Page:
[Webinar Report] Smart Mobility: leveraging current innovations

[Webinar Report] Smart Mobility: leveraging current innovations
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yaggoun
CODATU
Chargé de coopération Egypte
CODATU News Wednesday 6 February 2019

The 6th Webinar of the Community of Practice for Sustainable Urban Transport organized by the CMI took place on September 5, 2018. This community of practice – led by CODATU – aims to promote the sharing of knowledge in the field of sustainable urban mobility in the countries of the Middle East and North Africa.

The webinar addressed the theme of Smart Mobility, to discuss some current issues and highlight what could be the « smart » in mobility! In particular, it emerged that before being only technical, the « smart » is mainly organizational and collective.

Listeners were able to connect remotely to attend online the conference of Julien de Labaca, consultant in new mobility and exchange with him. 

Smart Mobility: what is happening now

Consumption of the multitude: the power of the duo « smartphone+geolocation »

A first glance shows diversification and plurality in the transport offer (from shared bike to autonomous cars…). But on close observation, it appears to be only the result of evolution, hibridization and the declination of existing offers. By relying on new digital technologies and more specifically the duo « smartphone+geolocation », new services have been developed, such as Uber, BlaBlacar but also multimodal information platforms [1]  taking full advantage of this diversity of offers. Nowadays, even the payment gets simplified: after the contactless card, the dematerialization generated by the smartphone, it is with the Open Payment (credit card as a transport ticket) that one can « consume » the transport offer. Today, the stake is the integration of these functions in a package that will allow  dematerialization of both information, consumption and payment (we also speak of Mobility as a Service, MaaS [2]), which raises up the question of the data, but also standards, banking back-office devices [3] and payment standards.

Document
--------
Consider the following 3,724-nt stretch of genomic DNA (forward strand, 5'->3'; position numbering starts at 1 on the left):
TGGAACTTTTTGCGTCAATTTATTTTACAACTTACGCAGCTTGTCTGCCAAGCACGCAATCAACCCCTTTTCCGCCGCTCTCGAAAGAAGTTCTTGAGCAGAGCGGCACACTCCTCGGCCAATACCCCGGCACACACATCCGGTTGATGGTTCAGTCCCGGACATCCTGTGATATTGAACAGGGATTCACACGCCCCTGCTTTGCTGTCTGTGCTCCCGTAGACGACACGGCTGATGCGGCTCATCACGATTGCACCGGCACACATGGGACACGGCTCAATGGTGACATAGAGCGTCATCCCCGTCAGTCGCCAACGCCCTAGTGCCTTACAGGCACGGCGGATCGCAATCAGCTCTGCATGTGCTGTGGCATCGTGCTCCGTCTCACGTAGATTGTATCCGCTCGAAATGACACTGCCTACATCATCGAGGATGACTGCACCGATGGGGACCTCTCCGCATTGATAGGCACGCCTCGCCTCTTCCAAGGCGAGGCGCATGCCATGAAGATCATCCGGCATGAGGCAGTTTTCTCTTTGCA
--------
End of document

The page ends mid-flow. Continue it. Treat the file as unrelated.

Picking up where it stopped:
The new giants of digital mobility and new strategies

In this renewed mobility landscape new emerging giants such as Uber or Didi are competing with large transport companies (also known as MOLTS, Multinational Operators for Local Transport Services) such as Keolis, Transdev, Arriva… These market entrants compete with the existing companies in terms of turnovers and importance in the stock markets, despite their recent establishment.

These giants are also adopting a new strategy based on digitalization and data: collecting, processing, and even creating data and platforms to share it. A recent example of this approach is the COORD platform. COORD collects and digitizes, through automatic systems, car parks, bike stands locations, transportation and even sidewalks, so that communities and local authorities can use it in the future.

How to take advantage of current innovations and apply them to a mobility policy

Three main elements can be taken into account when carrying out projects related to Smart Mobility:

The optimisation of existing infrastructures by developing new functions, such as dedicated lanes for carpooling or adapting stations for better integration of digital tools.

The optimisation of practices: carpooling, car sharing… concepts which could be extended to public transport involving new professions such as space designers, ergonomists, designers…

The understanding of the territorial/digital link and connecting the two through a collaboration of local actors and communities with developers and new players of digital mobility.

A philosophy of intervention: transport, a service among others